I was sixteen when 9/11 happened, and to my surprise, I didn’t remember that day clearly until today.
7:30 AM that morning, I was in my family’s kitchen scarfing down a bowl of Total because we’d just ran out of Cheerios, and Total was the cereal version of Plan B. The World Trade Center was still there, though it looked like the smokestack of some factory on the TV. Or maybe it looked a little dim because the lights in the kitchen were off. Plenty of sunlight came in through the windows. No need to waste electricity when we didn’t have to.
I didn’t have my driver’s license then. I was a late bloomer with driver’s ed. didn’t learn until senior year; this was junior year. My mom drove my to school. I was at La Canada High School near Pasadena.
9/11 was on a Tuesday, just like today, so I had all my classes on the schedule. The first was computer science. I remember that because the school’s psychology teacher, Mr. Williams, came in at some point of junior year to promote his personal management class for the seniors next year, a course on how to cook and watch our finances and basically take care of ourselves when we went off to college; the class was cancelled before it began due to an apparent lack of interest from the students.
We had a long project in computer science tracking the stock market and recording the data on Microsoft Excel, but few of us actually did the work that day. Most of the time, we hit the “refresh” button on Yahoo! to get new updates on what was going on in New York.
After computer science was SSR – sustained silent reader – which meant another half hour of searching headlines. Second period was geology with a bespectacled aviation enthusiast named Traeger. We’d been in class for about fifteen minutes when the principal came on the PA system to tell everyone that the school was being evacuated. He didn’t actually use the word “evacuate”. Instead, he said that officials in LA county thought it would be best if the schools closed early and the students went home. In truth, La Canada High was down the street from the Jet Propulsion Laboratory, and after what happened at the Pentagon, nearly every government building was deemed a potential target. If a plane crashed and missed the lab, a couple of thousand high school students could be hit instead.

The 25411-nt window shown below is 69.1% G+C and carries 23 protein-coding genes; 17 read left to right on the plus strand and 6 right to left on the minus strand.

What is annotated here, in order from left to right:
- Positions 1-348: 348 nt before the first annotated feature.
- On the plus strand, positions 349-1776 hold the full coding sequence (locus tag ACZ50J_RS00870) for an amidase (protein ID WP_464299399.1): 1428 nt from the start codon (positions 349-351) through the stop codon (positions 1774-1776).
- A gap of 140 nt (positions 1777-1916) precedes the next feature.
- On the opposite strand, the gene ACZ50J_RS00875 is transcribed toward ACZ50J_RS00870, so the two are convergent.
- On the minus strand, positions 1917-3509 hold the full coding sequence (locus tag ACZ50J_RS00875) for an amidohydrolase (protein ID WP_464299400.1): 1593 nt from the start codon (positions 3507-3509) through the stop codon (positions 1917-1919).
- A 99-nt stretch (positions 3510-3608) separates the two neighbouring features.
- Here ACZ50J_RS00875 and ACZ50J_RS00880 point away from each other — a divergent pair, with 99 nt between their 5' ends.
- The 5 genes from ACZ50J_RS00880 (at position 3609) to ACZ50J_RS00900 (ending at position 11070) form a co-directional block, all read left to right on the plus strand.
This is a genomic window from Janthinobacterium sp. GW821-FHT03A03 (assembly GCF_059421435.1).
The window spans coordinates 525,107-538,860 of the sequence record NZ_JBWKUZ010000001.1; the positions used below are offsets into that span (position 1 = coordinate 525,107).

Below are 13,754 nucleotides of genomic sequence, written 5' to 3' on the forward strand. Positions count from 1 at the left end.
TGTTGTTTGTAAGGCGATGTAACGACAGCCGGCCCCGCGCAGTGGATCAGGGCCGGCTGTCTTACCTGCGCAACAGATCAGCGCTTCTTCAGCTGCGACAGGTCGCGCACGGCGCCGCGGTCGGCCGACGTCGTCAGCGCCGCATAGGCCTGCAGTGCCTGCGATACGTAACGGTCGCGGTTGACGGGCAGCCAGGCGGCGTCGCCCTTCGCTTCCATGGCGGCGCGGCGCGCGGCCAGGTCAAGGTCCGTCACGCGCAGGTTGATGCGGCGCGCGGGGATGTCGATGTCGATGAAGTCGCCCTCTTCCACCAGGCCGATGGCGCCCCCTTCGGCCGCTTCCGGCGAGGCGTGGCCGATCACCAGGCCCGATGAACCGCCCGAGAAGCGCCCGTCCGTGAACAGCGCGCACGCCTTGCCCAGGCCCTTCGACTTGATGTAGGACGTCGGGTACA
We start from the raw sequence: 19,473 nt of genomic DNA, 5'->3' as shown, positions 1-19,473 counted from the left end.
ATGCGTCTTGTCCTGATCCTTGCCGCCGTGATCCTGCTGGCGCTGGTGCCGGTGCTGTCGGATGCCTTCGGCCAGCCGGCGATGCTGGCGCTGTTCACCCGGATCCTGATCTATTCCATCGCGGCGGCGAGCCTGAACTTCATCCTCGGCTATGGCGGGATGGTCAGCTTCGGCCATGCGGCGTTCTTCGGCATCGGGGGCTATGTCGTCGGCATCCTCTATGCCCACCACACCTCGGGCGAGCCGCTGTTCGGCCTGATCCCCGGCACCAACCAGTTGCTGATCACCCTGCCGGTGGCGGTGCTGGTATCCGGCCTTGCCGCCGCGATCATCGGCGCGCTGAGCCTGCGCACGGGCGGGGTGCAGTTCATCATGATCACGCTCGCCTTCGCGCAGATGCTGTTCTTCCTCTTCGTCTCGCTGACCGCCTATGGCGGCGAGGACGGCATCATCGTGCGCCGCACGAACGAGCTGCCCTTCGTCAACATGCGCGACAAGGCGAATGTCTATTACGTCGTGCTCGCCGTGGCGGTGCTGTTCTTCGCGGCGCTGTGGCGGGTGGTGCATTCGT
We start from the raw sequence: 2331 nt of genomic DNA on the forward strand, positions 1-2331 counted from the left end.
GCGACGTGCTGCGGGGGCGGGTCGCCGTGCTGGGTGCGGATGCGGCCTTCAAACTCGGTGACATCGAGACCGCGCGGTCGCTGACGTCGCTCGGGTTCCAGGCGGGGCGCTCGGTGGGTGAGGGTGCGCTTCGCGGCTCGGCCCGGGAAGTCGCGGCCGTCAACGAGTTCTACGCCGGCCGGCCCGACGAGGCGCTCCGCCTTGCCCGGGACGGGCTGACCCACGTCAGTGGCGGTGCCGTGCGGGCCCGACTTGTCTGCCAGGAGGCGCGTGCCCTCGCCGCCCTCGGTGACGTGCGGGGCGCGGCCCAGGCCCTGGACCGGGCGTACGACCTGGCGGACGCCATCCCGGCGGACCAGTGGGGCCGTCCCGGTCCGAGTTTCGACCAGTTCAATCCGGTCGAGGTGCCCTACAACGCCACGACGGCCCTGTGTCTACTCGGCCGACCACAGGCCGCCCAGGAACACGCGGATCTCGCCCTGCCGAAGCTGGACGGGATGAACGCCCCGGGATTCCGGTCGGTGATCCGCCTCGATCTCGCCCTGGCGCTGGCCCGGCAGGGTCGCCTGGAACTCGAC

Most of my classmates cheered because, hey, school’s out. I didn’t. Hearing about people suffering didn’t seem like a joyous occasion. But I got my stuff and went to the front of the school where pick-ups were done. I didn’t have a cell phone. I was behind technologically much like the situation with the driver’s license. The school let me use a phone in the main office and I called my mom to get me. The front of the school was crowded with cars, so I walked part of the way, stopping in front of the house of a kid I went to grade school with. It was an easy landmark for my mom and I to meet.
There was a tree on the curb by the house and I sat down in the shade waiting. It was weird how quiet it was. There wasn’t anything flying over JPL, no helicopters or jets ready to shoot down anything from an incoming plane to a sparrow. Mostly, I just kept my eyes open for my mom’s car. She came soon, and we went pick up a couple of things at the local pharmacy. Bush was on the radio telling us not to “make no mistake” and that “we (not the royal we, for you British readers; the we of a nation) will hunt down and kill these evil-doers.” Even today, “evil-doers” sticks in my head. It sounded like something from a cartoon or a comic book, and made the day feel even more surreal.
My mom and I went home after the pharmacy. We kept the TV off. She didn’t want to know any more about what was happening. I don’t blame her.